Prospero’s Books (1991): United Kingdom/Netherlands/Italy/France/Japan – directed by Peter Greenaway
Rated R by the MPAA – contains some violent material, a plethora of nudes, and mature themes
Peter Greenaway is quite a character. He is famous for allegedly stating that “continuity is boring.” It also seems as though he thinks cinema has not evolved as an art form. This would explain why, after the relatively straightforward masterpiece The Cook the Thief His Wife & Her Lover, he started crafting films more akin to art. Also, his belief that the nude has not been adequately utilized in film is apparent in the fact that his next film, Prospero’s Books, is a rather bold amalgamation of editing and nudity.
It might be helpful for some to know that Prospero’s Books is based on Shakespeare’s The Tempest. For others, even this piece of information will prove useless when trying to comprehend any sort of plot or narrative in the film. It seems Greenaway is more interested in conveying the story and its ideas through the composition of each frame, in the movement and actors onscreen. He uses a variety of techniques: varying opacities, picture-in-picture, heavily textured screens, to evoke a feeling or transmit an idea in an emotional or intuitive way.
The opening title sequence is phenomenal, one of the most finely orchestrated and densely realized openings in all of cinema. Prospero (John Gielgud) strides from left to right across a vast amount of screen, shadowed by the camera, as dozens upon dozens of people fill the foreground, background, and shadows of the frame. Many of them are nude or partially nude; some are dancing, some are walking, some are hanging from the ceiling. Changes in the lighting alternately reveal characters in the foreground or background that were previously unnoticeable.
The scene continues uninterrupted for minutes, and the technique is repeated later in the film with different characters and settings, but this does nothing to lessen the impact of Greenaway’s direction. Instead, it reveals a great deal about the level of detail he yearns to cram onto the screen at one time; not merely content with one frame, he often superimposes another screen on top of the first. It appears that Greenaway has a purpose for every object in every scene, including the dialogue, which, though sparse, seems entirely quoted from Shakespeare’s play. But any effort to discern the entirety of his meaning would leave any viewer, even those with great intellectual capabilities, weary and tired after a few minutes. Better to watch and observe, and become absorbed in Greenaway’s art.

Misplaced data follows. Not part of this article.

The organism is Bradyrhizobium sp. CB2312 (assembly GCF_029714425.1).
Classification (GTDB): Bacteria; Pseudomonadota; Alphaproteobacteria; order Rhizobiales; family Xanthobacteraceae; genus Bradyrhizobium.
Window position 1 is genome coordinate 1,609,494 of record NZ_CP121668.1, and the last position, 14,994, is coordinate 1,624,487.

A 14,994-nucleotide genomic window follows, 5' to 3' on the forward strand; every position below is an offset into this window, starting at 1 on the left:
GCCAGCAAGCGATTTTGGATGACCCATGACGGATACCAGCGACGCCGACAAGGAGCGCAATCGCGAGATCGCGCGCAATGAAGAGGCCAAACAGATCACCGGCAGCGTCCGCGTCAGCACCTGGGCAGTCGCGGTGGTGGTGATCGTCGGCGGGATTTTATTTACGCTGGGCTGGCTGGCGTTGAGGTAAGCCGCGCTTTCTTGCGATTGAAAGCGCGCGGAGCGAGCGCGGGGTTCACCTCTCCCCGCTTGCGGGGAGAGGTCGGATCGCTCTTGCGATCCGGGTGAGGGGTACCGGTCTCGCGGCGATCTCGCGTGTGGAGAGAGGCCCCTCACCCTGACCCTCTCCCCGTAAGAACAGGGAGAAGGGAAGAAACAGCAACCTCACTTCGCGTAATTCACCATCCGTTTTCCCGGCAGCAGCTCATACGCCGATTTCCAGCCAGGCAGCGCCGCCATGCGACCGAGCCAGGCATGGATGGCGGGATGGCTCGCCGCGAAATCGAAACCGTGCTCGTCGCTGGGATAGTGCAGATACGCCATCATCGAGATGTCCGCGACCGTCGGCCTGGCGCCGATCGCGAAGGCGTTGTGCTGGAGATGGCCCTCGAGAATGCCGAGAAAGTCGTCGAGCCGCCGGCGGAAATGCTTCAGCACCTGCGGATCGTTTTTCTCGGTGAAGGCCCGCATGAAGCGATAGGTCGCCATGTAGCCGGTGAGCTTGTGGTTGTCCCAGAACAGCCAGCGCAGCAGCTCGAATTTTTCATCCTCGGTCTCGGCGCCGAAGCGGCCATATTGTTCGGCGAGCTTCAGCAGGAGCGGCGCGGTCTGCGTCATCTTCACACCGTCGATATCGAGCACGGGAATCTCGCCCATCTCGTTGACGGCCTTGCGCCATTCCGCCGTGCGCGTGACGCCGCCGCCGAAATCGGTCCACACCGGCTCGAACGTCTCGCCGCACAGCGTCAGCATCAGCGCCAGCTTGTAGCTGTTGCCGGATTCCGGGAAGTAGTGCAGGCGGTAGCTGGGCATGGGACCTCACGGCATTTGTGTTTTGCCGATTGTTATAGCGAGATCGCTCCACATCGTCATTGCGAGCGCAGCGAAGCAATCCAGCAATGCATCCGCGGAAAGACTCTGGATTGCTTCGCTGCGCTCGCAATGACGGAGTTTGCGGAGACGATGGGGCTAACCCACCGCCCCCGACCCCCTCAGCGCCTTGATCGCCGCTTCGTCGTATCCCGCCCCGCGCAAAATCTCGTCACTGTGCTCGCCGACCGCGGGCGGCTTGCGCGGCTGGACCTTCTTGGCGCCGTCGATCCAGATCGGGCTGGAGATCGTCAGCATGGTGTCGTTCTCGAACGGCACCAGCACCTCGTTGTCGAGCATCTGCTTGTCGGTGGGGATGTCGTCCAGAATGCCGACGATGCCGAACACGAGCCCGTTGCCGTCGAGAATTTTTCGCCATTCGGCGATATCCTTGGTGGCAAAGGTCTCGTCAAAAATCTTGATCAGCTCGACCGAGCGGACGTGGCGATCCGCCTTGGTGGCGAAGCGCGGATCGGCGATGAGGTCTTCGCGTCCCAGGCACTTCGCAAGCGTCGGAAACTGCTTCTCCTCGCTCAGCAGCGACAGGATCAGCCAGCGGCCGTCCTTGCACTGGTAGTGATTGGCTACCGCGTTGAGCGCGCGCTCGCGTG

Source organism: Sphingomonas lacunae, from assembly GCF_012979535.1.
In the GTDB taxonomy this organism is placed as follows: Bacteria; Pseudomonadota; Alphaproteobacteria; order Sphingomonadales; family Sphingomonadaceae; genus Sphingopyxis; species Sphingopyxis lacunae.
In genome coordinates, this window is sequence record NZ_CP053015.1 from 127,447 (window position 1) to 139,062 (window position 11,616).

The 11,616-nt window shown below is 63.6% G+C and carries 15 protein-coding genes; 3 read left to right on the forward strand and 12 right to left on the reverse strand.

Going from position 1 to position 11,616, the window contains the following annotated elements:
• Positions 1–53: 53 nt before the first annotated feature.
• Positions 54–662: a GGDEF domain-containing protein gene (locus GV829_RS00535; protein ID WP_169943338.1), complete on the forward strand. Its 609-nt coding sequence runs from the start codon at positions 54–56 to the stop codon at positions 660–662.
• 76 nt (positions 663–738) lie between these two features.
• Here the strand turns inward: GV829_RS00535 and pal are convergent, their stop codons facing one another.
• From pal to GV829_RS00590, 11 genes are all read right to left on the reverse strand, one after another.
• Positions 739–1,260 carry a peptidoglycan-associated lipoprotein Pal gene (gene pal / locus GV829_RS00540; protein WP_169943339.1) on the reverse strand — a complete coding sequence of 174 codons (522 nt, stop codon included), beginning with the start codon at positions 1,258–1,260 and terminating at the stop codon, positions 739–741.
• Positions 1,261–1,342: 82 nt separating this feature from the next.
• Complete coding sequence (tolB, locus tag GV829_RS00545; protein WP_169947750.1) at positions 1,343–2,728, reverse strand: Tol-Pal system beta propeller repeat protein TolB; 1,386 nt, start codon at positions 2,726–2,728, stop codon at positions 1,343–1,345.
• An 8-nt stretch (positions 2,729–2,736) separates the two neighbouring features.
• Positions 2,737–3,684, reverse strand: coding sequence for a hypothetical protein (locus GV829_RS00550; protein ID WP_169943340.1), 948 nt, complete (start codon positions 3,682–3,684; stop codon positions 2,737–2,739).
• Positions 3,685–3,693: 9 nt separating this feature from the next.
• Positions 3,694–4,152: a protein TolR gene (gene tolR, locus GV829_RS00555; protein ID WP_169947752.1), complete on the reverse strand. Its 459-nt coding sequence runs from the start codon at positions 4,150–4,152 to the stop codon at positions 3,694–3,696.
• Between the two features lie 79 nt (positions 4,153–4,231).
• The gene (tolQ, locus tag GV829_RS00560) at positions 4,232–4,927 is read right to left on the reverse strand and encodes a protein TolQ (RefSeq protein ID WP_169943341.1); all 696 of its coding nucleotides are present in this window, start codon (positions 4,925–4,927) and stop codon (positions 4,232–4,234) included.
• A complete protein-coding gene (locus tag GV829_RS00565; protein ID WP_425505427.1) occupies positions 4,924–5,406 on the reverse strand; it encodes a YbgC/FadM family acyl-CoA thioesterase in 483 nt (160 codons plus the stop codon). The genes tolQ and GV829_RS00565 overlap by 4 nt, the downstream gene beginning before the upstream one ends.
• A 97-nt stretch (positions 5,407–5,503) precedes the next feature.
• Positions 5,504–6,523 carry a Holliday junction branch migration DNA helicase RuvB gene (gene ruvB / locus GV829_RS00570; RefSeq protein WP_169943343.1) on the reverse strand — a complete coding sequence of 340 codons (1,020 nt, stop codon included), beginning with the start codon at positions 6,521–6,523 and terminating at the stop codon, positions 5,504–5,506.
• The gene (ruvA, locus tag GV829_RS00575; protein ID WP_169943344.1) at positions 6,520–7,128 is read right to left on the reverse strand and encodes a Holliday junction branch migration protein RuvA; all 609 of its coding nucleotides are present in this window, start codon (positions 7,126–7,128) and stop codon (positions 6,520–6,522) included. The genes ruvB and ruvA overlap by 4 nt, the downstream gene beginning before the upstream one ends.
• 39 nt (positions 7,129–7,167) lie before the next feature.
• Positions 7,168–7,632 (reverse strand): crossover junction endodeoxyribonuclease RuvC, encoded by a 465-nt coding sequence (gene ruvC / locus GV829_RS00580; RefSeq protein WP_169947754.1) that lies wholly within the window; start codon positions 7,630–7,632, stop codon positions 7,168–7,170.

The story, as much as there is one, revolves around Prospero, the rightful Duke of Milan. He has a great number of books which he adores, and the film takes time to move through the books and expound upon several of them. Some are moving books, some of architecture, anatomy, water. Some seem almost mystical. Prospero loves them all, even more than his Dukedom. He has a daughter, Miranda (Isabelle Pasco), who is rather sickly. At one point the pair is forced to embark on a voyage across the ocean, mostly represented by a swimming pool set amidst Gothic pillars. They arrive on an island, eventually, and she meets a handsome boy whom she wishes to marry. At some point Prospero and the couple return to the mainland where he confronts the men who kicked him out.
As Prospero’s Books is staged more like a theatrical play than a typical movie, it is very hard to discern where certain scenes are supposed to be set. A swimming pool contains an old man in a flotation device and a large mirror. A young boy swings on an acrobatic swing, naked and peeing huge streams into the pool below. So forceful is his pee that he sinks a toy boat. One can only assume that this represents Prospero’s boat running into troubled waters due to the spirits (most of the young boys in the film are referred to as spirits).
Some of Greenaway’s scenes are mesmerizingly beautiful. They are chaotic and frenetic, but always ordered and usually symmetrical. Other scenes are disjointed and confusing, though it seems certain that Greenaway intended every element. Some of his shots are astounding, such as when he pulls back from the action to reveal a group of people, arranged like a classical painting, framing the first shot. Picture-in-picture, done with people draped around a scene.
The most powerful moments of the film occur whenever Michael Nyman’s score is allowed to take over. As in his work in The Cook the Thief His Wife & Her Lover, the music raises the production to another level, almost transcendentally. But there is too little of his music to last the entire film. There are not many people who would enjoy Prospero’s Books on a commercial, mainstream level. It is an intellectual, heady film that is very hard to fully understand. If watched and appreciated as art, the film shines. It may not be what one expects from cinema, but it is certainly a beautiful and intriguing work of art.